Prestained oak: Prestained oak moulding has been professionally stained and sealed, providing a smooth, durable surface. The prefinished surface allows you to transform your space in a short period of time without the hassle and mess of finishing it yourself, saving both time and money. This moulding is very market-specific. Check out the oak woodgrain selections in polystyrene moulding for a similar look and durability.

PVC: PVC (polyvinyl chloride) moulding is made with custom-blended resins uniquely formulated to minimize expansion and contraction. PVC moulding is moisture- and termite-proof, it doesn’t promote mold or mildew and it’s superior when gluing and nailing without splitting or cracking. PVC moulding has a factory-applied finish or can be repainted with latex or oil. Painting with dark colors (dark green, black, dark crimson red) isn’t recommended.

Polystyrene: Polystyrene moulding is created using polymer-based substrates that resist warping, twisting, splitting, mold and mildew. It’s prefinished and ready to install in a variety of woodgrains, colors and profiles. It’s a great alternative and value to traditional wood moulding.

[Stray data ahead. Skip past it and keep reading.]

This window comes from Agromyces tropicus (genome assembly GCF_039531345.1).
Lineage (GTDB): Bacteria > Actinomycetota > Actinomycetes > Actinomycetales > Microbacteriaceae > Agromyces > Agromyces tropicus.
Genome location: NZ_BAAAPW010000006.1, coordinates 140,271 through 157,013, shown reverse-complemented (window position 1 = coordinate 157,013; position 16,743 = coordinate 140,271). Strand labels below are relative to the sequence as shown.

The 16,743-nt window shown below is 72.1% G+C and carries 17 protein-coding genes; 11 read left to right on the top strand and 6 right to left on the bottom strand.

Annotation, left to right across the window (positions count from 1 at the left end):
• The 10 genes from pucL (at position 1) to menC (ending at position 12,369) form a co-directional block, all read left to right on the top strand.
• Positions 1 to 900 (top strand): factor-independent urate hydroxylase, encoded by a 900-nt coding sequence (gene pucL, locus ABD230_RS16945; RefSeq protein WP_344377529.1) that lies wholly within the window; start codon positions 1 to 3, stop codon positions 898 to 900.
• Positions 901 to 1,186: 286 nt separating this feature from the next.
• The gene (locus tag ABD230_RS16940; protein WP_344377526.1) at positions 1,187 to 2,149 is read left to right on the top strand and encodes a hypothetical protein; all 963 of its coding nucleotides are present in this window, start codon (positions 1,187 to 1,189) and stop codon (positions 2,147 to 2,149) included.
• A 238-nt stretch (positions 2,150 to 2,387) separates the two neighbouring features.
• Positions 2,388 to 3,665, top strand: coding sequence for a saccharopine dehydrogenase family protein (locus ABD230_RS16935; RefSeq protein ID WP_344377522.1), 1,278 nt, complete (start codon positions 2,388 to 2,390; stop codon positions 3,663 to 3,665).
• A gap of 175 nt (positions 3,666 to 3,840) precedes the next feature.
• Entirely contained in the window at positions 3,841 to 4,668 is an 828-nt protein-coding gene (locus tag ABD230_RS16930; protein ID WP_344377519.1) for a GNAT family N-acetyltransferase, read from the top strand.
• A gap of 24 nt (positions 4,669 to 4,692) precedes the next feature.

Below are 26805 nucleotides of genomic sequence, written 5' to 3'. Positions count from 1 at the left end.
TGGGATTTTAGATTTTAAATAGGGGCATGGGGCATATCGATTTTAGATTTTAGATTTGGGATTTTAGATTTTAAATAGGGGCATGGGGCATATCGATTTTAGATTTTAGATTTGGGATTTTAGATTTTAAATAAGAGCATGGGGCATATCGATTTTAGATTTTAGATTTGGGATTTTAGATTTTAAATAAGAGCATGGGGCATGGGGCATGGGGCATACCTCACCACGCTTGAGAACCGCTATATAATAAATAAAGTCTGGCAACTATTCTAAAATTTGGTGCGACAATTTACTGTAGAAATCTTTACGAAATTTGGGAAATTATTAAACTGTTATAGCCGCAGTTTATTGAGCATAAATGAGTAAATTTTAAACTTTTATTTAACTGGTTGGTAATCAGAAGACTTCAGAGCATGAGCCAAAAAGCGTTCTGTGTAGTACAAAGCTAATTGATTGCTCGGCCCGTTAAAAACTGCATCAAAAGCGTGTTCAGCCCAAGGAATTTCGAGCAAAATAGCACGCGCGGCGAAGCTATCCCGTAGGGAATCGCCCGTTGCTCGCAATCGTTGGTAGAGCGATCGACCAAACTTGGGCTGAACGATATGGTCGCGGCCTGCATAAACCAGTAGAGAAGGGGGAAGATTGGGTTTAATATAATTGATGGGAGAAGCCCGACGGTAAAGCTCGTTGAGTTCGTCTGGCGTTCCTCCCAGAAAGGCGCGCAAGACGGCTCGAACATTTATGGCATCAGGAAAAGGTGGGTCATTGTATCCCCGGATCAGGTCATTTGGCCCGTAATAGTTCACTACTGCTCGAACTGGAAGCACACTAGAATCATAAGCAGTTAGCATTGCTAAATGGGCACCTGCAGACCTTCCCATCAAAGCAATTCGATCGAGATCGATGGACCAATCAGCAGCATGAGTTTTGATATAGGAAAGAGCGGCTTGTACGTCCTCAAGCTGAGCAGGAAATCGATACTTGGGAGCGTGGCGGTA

White hardwood: White Hardwood (WHW) is manufactured from ash, which is a great all-around wood, readily available in the marketplace. It’s typically very white in color and very fine-grained, which makes it a great wood for both paint and stain. It’s easy to work with when sanding, cutting, shaping, moulding and embossing patterns because of its soft fiber nature. This species is available in all Lowe’s stores but selection may differ.

Decorative polyurethane: Decorative polyurethane is made from technologically advanced, high-density polyurethane that won’t warp, rot or split. This product will create detailed patterns without the expense of wood. It’s lightweight for easy handling, saws like wood and comes preprimed and ready to paint.

Poplar: Poplar is a great choice for moulding because it’s a close-grained wood that machines and sands well. Poplar is harder than pine and contains several color variations, including light, dark and green. Poplar is known for its smoothness, which makes it a great choice for painting or staining. Poplar is typically found in the construction of stair parts.